‘Barstool Everywhere’ Courts Advertisers Without Using Linear TV

·4 min read

Barstool Sports held its fall 2021 upfront event last night, touting the theme, “Barstool Everywhere,” a slogan indicative of the company’s mission to deliver “stoolies” the content they want, wherever they may be. CEO Erika Nardini explained the strategy is to “take as much market share as possible, whether it is on the internet or in your grocery aisle,” (as of Sept. 28, One Bite frozen pizza will be sold in 3,000 plus Walmart stores nationwide). She said it’s driven by the overarching desire to appeal to brand partners’ needs. “Right now, if you want to buy an ad with an exclusive media brand, there is really only one format to do so. If you want to buy a television ad, there is really only one way—buy either a 15- or 30-second spot. If you want to advertise with us, you can buy audio, video and experiential.” The approach, she added, is “far more integrated, far broader and much more widely distributed.” The only format Barstool cannot currently offer advertisers is linear television.

Andy Marston (chief of staff, Antourage) said it is a logical strategy. “Brands’ advertisements are ultimately vying for [our] attention,” he said. “Therefore, as long as our attention is cross-platform, there will be a demand from them to reach us on every medium.”

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Our Take: While it may sound obvious for a publisher brand to give fans the content they want across a multitude of media channels, “people used to think about audio or video [in terms of] platform and format more than content and brand,” Nardini said.

“From an advertiser point of view, you used to be able to buy one television spot and reach 20 million viewers,” she said. “It was an easy buy, with fairly guaranteed results, in an environment that was controlled and finite.” In other words, there was no need for publisher brands to deliver more.

But those days are over. “For a brand to break through today, they have to travel across video, across audio, across social; otherwise, they’ll never [achieve the] reach [desired] and never garner the level of conversion or engagement needed to move product off the shelf,” Nardini said.

Marston wasn’t prepared to say it is impossible to build a brand today on a single platform. But he agreed with Nardini’s assessment that a “brand increases their chances of breaking through, and likely accelerates the process by being visible… or audible, on many consumer touch points.” Barstool’s ubiquitous approach (think: 135 million plus social followers, 1.6 billion monthly video views, a top 10 podcast publisher) means brand partners have the opportunity to appear across a multitude of platforms.

The company is in essence choosing audience growth over short-term revenue. “Typically when a publisher or brand goes exclusive, it means the check was too good to pass up and that you’re going to risk a trade-off in audience to get a paycheck,” Nardini said. “We’re not trying to be behind anyone’s paywall. If you love podcasts, we want you to find us everywhere you can find podcasts. If you like video, we want you to find us in every place that you like to watch video. We just want to find fans and engage new ones with content cut for that platform,” she added. It should be noted that while the company does have an exclusive channel on SlingTV, the content on that channel can be found on demand across other OTT platforms.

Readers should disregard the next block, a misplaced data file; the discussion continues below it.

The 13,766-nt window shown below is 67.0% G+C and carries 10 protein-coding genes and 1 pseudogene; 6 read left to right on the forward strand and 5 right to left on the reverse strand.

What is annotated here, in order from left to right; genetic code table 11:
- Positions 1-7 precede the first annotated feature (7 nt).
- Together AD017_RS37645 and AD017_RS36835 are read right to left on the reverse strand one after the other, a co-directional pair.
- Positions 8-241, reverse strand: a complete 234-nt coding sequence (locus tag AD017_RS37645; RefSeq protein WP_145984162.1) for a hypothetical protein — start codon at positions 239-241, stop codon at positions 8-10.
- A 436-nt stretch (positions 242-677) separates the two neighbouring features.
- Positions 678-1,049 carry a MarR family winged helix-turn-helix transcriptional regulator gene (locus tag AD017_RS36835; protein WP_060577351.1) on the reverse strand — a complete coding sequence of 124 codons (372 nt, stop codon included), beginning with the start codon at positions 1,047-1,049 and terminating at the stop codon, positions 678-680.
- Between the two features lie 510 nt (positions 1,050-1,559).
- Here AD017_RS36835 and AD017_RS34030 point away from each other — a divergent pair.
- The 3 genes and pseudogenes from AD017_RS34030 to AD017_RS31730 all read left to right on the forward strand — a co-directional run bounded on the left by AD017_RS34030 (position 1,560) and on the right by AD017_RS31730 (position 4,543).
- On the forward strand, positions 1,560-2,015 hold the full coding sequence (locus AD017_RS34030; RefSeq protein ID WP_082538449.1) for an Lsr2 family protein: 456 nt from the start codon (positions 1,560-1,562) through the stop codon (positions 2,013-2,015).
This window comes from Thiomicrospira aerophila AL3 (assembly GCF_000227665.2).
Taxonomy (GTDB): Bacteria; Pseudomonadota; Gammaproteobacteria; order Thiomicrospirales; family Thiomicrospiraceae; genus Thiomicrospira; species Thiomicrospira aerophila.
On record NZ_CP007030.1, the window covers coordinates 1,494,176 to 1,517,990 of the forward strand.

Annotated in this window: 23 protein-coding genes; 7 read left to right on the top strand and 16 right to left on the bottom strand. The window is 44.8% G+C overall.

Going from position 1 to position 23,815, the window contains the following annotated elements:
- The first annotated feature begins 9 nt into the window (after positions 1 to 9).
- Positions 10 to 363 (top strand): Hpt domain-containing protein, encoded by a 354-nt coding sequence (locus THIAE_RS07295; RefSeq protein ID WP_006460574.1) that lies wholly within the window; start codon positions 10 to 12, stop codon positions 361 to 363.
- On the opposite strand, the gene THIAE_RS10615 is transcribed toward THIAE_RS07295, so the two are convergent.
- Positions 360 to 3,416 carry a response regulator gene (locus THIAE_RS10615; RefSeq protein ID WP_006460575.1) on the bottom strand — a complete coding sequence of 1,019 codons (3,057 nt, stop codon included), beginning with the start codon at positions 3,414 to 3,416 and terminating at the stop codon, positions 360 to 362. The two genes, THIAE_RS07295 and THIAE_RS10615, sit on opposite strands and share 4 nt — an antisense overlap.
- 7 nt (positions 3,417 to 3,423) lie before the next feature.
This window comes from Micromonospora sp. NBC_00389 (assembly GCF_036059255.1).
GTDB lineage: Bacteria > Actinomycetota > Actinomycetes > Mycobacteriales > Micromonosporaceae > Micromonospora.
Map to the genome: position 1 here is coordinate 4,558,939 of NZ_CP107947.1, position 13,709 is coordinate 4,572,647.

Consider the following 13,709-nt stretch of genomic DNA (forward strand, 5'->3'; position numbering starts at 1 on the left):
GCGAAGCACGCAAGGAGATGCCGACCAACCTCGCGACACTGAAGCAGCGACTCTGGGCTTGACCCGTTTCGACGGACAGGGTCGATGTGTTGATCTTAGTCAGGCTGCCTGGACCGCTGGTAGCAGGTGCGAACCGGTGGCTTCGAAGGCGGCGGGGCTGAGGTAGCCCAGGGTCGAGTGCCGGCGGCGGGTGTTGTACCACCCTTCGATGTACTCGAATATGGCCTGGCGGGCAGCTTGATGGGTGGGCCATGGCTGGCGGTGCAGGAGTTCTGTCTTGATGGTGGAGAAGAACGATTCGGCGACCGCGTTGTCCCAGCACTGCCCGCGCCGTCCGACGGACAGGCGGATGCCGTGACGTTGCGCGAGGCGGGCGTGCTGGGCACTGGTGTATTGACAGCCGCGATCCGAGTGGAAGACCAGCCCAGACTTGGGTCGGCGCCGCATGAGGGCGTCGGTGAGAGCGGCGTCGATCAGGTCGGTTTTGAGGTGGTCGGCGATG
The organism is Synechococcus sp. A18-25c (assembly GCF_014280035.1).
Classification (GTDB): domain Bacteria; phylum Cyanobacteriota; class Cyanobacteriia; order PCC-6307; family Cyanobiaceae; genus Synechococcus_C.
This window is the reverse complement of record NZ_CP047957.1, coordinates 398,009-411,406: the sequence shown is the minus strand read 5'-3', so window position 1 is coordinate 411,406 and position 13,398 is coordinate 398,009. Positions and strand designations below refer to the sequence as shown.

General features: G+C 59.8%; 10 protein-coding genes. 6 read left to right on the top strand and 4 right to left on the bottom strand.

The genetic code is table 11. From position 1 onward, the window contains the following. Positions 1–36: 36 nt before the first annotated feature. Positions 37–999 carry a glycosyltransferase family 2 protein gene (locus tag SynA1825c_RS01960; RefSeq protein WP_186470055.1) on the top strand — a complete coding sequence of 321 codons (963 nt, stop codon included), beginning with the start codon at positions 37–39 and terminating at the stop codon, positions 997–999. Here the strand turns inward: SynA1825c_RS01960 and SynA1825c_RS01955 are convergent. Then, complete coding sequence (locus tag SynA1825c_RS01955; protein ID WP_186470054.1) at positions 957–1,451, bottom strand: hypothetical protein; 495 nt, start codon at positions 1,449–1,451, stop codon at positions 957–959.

Part of putting brand and content first is remaining authentic to the audience, and being platform-agnostic enables Barstool to do that. When a publisher or brand becomes exclusive to a platform, “there is a responsibility to deliver that [company] what they want [in terms of content],” Nardini said.

Being platform agnostic has also allowed Barstool to avoid being at the mercy of ever-changing social algorithms. “We don’t want to be dependent on any one platform because Instagram likes something on Monday, they don’t like it on Tuesday. [The social] platforms work in their own self-interest. That is why we’ll always have our blog,” Nardini said.

Nardini suggests being “everywhere” has helped to eliminate the inherent conflicts of interest that some of their linear competitors face, too. “Cable sports and cable media brands are trying to drive consumers into subscriptions,” she said. “Above everything else, they are trying to get consumers to buy their own products, and then they will promote their advertisers’ products.”

It should be noted that while the “everywhere” approach works well for a demo that is on a multitude of platforms and can move fluently between them, a media company targeting a different audience might not benefit from the same strategy. “Your grandma, for instance, is probably only getting reached via TV and OOH,” Marston said.

Similarly, while brands may value Barstool being “everywhere,” that does not mean their brand belongs everywhere. “It’s important that they understand [the Barstool] audience and how different segments consume content on various platforms,” Marston said.

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